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It may be easier to decipher who is the owner of your family home in the event of a divorce. But it may be a gray area if you and your spouse have a second property that you rent out. That is, you may be unsure who has the rights to its ownership, its future profits, etc. Read on to discover how rental property is divided in a divorce and how a seasoned New York City division of assets attorney at Zimmet Law Group, P.C. can work to protect your home.

What is the New York family law on dividing rental property?

You must understand that New York is an equitable distribution state. This means that, when it comes to dividing property in a divorce, the New York family court will do so in a way that is fair and just. Importantly, fair and just does not equate to a 50/50 split. Rather, the size of your and your spouse’s share will be placed at honorable percentages.

What’s more, the court will only conduct this division on property that is considered marital property; this refers to property that was acquired by you and your spouse together once you were already married. So, if you and your spouse acquired your second property during your marriage, it may be subject to equitable distribution.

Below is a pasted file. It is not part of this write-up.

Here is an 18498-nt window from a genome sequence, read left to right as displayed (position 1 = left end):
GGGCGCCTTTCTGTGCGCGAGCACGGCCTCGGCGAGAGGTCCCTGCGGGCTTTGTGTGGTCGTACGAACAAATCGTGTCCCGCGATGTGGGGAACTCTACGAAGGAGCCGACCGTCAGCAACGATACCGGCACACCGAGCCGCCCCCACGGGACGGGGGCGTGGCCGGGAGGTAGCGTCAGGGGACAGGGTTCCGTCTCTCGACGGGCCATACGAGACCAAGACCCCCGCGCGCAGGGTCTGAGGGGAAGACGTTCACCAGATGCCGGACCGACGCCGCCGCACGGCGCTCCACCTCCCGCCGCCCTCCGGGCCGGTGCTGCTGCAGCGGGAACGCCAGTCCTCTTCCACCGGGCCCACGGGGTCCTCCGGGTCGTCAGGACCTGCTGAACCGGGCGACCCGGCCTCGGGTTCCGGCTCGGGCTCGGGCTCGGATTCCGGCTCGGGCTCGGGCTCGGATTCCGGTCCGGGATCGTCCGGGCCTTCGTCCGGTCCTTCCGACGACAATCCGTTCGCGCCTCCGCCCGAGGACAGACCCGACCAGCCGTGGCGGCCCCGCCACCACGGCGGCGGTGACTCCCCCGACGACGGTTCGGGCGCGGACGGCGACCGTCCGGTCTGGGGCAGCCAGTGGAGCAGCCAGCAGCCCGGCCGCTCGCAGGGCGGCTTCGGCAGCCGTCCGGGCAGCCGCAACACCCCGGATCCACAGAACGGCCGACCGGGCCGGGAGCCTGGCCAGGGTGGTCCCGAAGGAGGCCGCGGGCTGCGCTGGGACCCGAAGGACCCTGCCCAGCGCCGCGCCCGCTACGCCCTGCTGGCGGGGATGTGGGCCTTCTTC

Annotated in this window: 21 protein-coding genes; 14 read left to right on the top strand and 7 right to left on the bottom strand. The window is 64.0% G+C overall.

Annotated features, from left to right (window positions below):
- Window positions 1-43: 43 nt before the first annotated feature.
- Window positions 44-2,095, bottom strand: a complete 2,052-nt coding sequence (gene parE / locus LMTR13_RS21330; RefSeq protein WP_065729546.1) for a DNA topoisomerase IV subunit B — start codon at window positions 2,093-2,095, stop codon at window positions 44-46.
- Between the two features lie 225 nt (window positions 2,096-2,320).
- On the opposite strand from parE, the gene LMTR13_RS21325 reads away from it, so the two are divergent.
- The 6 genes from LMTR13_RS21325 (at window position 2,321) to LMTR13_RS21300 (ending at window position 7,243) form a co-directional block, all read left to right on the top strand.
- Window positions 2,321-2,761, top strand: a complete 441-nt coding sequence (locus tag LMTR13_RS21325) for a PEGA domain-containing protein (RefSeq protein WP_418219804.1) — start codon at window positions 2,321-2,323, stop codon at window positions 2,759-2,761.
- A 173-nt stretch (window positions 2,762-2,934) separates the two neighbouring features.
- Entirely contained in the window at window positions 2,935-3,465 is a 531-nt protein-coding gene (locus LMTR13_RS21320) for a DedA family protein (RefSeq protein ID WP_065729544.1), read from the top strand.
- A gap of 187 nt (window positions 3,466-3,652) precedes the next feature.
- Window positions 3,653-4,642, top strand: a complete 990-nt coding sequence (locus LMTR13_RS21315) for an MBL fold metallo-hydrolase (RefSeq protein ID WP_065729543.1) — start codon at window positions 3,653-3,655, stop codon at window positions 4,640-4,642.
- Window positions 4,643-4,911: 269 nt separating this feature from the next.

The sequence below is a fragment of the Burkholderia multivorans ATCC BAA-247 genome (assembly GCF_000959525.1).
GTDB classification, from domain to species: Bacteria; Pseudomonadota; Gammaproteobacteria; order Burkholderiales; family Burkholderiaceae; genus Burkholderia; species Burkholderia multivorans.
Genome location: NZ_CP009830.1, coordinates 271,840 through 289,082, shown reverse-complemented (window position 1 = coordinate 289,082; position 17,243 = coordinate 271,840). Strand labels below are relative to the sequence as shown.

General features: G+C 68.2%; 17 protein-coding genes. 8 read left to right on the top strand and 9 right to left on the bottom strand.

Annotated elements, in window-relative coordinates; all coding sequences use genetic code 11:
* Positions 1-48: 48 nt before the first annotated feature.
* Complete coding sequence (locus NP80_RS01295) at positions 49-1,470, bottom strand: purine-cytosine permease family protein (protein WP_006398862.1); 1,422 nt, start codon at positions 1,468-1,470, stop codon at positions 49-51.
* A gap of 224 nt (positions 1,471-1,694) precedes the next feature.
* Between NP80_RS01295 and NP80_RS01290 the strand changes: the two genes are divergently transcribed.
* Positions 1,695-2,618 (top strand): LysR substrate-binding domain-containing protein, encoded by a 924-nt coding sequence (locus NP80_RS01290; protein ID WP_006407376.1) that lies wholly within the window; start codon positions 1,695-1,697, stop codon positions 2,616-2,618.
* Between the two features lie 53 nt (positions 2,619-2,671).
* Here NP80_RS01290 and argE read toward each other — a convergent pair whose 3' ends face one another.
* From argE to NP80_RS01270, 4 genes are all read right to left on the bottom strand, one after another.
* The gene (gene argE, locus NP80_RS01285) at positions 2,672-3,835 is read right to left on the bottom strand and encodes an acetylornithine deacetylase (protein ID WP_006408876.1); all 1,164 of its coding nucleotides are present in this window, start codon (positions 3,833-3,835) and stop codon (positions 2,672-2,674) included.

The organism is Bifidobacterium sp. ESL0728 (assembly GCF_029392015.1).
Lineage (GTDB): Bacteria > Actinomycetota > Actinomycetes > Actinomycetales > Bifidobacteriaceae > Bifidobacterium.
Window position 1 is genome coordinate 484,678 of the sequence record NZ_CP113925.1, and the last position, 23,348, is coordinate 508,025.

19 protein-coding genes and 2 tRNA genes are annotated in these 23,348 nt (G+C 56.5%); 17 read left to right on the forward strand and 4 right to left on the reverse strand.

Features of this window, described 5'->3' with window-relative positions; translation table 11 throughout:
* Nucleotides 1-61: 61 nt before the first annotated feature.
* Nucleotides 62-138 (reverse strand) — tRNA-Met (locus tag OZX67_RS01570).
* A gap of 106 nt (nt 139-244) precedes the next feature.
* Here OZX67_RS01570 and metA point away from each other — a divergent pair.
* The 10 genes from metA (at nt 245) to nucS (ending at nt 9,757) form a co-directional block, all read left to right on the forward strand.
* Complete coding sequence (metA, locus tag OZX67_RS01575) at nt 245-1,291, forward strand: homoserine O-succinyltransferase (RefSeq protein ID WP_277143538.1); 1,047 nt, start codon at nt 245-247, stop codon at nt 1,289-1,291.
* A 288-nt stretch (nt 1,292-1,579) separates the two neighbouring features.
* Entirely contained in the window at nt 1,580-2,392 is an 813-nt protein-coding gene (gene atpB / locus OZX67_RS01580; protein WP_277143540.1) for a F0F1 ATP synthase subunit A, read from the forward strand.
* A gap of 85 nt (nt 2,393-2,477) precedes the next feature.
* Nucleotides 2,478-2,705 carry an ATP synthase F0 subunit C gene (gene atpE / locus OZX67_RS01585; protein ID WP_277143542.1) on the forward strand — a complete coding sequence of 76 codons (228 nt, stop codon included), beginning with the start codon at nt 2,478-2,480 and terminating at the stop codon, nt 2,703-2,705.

What are the options for dividing rental property in a divorce?

Understandably so, you may not want the court to make the final decision on who gets to keep the rental property. For example, you may not financially contribute to a majority of the rental property, but it may hold a deeper sentimental value for you. This is a meaning that the court and New York State law do not consider.

In a situation like this, you and your spouse may want to avoid litigation and instead use an alternative divorce method (i.e., mediation, collaboration, arbitration, etc.) to settle what to do with the rental property. With this, you and your spouse may opt for any one of the following options:

  • You and your spouse may continue to operate the rental property together: this is best if your property generates consistent revenue, along with your and your spouse’s ability to remain amicable.
  • You and your spouse may sell the rental property: this is best if neither you nor your spouse want to maintain the rental property and prefer splitting its proceeds.
  • You may trade your share of the rental property for a marital asset equivalent in value, or vice versa: this is best if you hold a greater sentimental value to your rental property than your primary property, or vice versa.

You must take the initiative and reach out to one of the competent New York City matrimonial and family law attorneys at your earliest possible convenience. Our team at Zimmet Law Group, P.C. will be happy to serve you.